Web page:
I've read that, like Hearst's animosity towards Welles, Lang had amassed a wide number of enemies both in Europe and America who conspired against him to ruin his career, because they believed the film Metropolis was propaganda for socialist ideals. That doesn't mesh well with history as it came out six years before the nazis took over World War two. It also doesn't explain Fritz Lang's continued success in cinema for decades after Metropolis' release. Further, Lang's wife was an admitted nazi, but Fritz himself vacated Germany to get away from the Nazis after they banned his films. So it just doesn't add up. None of these explanations add up.

Is there really an answer? Is it a combination of factors? Why couldn't Lang stop people from butchering his masterpiece? Weren't there as many available copies of his version made as there were cinemas that showed it? Granted, today we have digital copying so to think a version of Spider-Man 3 won't survive past the 21st century is just unthinkable, but less than a century ago was it really this easy for a film to just cease to be in its entirety? It's difficult to wrap one's mind around.
posted by ZachsMind at 6:56 PM on July 2, 2008


I think this is a slightly better find than some lost photos by Weegee, discovered at a yard sale....
posted by Kronos_to_Earth at 7:26 PM on July 2, 2008


This is totally amazing.

Jesus christ this is amazing.
posted by Arturus at 7:49 PM on July 2, 2008


ZachsMind, I'm not really sure what the reason is for the cuts from Metropolis, but it's a story that's unfortunately more common that you might expect. Here's the study by the Library of Congress that led to the creation of the National Film Preservation Foundation. It notes that pictures before 1929 (the adoption of sound in film) have awfully low chances of still existing in any form. Here's a list of lost films from Wikipedia and here's the list of partially lost films (like Metropolis). There are plenty of pictures on there that it hurts to think are possibly lost forever. The original cut of Greed. The rest of The Magnificent Ambersons. Lost Horizon. Lon Chaney's London After Midnight. Humor Risk (the first Marx Brothers film). King Kong Appears in Edo. The spider sequence from King Kong! Films that I simply can't imagine that somebody somewhere didn't think to save from destruction. And I'm sure there are plenty that I've never heard of and don't know what I'm missing.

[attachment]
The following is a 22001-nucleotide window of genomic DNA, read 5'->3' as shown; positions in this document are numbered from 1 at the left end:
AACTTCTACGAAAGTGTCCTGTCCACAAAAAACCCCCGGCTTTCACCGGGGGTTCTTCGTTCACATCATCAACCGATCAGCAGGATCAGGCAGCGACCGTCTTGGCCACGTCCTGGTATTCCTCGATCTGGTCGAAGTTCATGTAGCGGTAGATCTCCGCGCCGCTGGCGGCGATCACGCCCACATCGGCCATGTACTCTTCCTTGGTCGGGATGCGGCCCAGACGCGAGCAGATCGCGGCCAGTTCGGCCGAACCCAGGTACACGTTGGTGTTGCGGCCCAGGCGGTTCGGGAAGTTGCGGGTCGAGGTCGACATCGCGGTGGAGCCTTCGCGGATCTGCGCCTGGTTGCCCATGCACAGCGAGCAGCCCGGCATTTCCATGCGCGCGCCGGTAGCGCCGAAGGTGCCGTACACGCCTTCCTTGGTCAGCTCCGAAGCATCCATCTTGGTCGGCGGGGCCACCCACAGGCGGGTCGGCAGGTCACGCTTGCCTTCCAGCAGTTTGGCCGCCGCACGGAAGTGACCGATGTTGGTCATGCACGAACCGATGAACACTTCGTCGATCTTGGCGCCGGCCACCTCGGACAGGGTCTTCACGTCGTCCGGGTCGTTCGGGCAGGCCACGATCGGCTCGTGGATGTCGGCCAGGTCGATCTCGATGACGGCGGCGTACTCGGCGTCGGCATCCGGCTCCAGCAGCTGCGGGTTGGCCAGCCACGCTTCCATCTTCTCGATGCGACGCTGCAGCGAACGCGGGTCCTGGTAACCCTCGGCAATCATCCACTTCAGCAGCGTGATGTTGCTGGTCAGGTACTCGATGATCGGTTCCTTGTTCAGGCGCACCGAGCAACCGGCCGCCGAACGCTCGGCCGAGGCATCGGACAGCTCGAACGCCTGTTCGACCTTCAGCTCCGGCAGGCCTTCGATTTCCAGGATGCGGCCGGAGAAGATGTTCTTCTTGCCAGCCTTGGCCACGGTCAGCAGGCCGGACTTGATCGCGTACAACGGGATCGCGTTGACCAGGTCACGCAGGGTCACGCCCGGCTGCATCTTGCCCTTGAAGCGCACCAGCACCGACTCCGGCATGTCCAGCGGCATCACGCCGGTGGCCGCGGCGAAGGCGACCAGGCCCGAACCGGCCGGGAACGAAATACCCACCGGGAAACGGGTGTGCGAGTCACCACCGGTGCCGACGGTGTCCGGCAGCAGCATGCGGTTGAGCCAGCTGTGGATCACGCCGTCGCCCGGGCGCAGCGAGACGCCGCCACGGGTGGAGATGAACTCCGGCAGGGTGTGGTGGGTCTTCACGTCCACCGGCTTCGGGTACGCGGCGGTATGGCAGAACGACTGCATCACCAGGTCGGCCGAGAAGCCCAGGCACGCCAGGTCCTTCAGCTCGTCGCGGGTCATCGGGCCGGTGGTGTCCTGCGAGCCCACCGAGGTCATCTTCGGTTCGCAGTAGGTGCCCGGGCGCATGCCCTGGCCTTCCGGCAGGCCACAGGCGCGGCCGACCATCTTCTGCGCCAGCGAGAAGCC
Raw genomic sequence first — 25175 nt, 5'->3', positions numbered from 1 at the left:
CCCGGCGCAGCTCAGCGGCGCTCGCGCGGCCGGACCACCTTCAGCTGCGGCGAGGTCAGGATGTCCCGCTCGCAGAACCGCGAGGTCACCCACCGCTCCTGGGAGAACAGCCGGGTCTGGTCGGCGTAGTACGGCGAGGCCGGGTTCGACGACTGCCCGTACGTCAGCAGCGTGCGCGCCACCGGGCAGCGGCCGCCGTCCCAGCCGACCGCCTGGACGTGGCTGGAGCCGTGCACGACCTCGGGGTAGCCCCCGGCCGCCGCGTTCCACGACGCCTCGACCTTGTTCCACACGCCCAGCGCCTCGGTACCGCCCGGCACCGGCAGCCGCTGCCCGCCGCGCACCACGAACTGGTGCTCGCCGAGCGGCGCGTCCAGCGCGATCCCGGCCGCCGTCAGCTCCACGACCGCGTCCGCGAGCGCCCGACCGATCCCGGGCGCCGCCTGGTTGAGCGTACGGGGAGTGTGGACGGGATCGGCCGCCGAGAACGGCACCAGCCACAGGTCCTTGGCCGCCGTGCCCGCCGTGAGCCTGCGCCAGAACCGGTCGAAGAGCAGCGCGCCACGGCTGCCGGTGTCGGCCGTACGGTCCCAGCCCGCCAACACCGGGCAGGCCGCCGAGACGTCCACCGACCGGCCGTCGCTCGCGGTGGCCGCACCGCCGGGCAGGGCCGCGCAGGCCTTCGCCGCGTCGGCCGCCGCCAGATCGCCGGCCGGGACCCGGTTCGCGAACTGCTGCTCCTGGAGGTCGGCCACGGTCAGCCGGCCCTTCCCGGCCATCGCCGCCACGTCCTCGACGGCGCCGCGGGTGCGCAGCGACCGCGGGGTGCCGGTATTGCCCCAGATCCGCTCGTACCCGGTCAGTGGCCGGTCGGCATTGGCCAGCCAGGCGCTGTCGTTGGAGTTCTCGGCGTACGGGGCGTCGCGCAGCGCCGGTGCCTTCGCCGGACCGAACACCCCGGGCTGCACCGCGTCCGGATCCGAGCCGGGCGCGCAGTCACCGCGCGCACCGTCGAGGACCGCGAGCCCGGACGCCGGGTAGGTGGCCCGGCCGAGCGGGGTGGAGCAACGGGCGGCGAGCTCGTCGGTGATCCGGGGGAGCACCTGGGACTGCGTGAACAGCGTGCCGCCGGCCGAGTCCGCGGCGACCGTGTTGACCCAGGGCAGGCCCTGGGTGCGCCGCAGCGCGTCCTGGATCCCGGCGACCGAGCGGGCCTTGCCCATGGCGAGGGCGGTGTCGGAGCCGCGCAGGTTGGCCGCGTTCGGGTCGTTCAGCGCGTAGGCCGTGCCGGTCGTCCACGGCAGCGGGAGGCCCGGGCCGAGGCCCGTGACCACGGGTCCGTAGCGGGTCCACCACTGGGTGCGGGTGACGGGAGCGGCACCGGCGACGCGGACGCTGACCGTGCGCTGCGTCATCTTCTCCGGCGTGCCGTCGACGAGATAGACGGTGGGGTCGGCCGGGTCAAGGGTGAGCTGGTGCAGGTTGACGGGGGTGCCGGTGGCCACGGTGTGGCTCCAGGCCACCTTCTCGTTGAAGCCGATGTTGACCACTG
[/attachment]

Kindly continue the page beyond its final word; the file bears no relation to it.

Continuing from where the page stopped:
I imagine that since the days of digital preservation or even the days of striking hundreds or thousands of prints in order to open pictures simultaneously across the country are relatively recent, it really was this easy for a film to just cease to be. London After Midnight existed until 1965. Tantalizingly close, but then it burned up and now we can't see it.

Still, this discovery really does give me another shot of hope that someday somebody'll discover a print of another long-lost film in a mislabeled can in a private collection and we'll get a chance to spend a third of a day watching Greed.
posted by Nathaniel W at 7:53 PM on July 2, 2008 [3 favorites]


The greatest story of a recovered cinema masterpiece: 'La passion de Jeanne d'Arc.'
The original version of the film was lost for decades, after a fire destroyed the master negative. Dreyer himself attempted to reassemble a version from out-takes and surviving prints, but he died believing his original cut was lost forever. A virtually complete print of Dreyer's original version was found in 1981 in a janitor's closet of an Oslo mental institution. This version is now available on DVD.--Wikipedia
posted by No Robots at 8:27 PM on July 2, 2008


Glenn Kenny: Lost and found
posted by muckster at 9:12 PM on July 2, 2008


From Wikipedia's list of partially-lost films comes this tidbit I never knew before: "Hughes wrote a script for [the Breakfast Club] of about 2½ hours, but the film as released runs 97 minutes. Many of the cut scenes were filmed and the negatives destroyed. John Hughes says he has the only complete copy of the film."

Um, WTF John Hughes?!
posted by Asparagirl at 9:18 PM on July 2, 2008


this is the best piece of news the excellent Zeit has published in a long time.
posted by krautland at 9:44 PM on July 2, 2008


So who shoots first in this version?
posted by turgid dahlia at 10:29 PM on July 2, 2008


And like, is he a replicant or not?
posted by turgid dahlia at 10:30 PM on July 2, 2008


Um, WTF John Hughes?!

There was talk of the full cut of The Breakfast Club being put on DVD or at least the deleted scenes being included. Pales in comparison to the Metropolis find, though.
posted by crossoverman at 10:44 PM on July 2, 2008


This is excellent news.
posted by slimepuppy at 1:45 AM on July 3, 2008


squeeeee!
posted by rmd1023 at 3:27 AM on July 3, 2008


One thing I've never really truly understood about the history of Metropolis: Why was it butchered in the first place?

Back in those days, it actually was a fairly common practice for films to be hacked to bits by distributors, studios, theaters, etc. Back in the days of silent films, many movies had long running times. Abel Gance's Napoleon, for instance, ran 313 minutes! Greed, after VonStroheim re-edited it still ran over 5 hours. In the case of Metropolis, we're talking about a film that, in its premier cut, ran 210 minutes! This alone probably accounts for why it was re-edited almost immediately.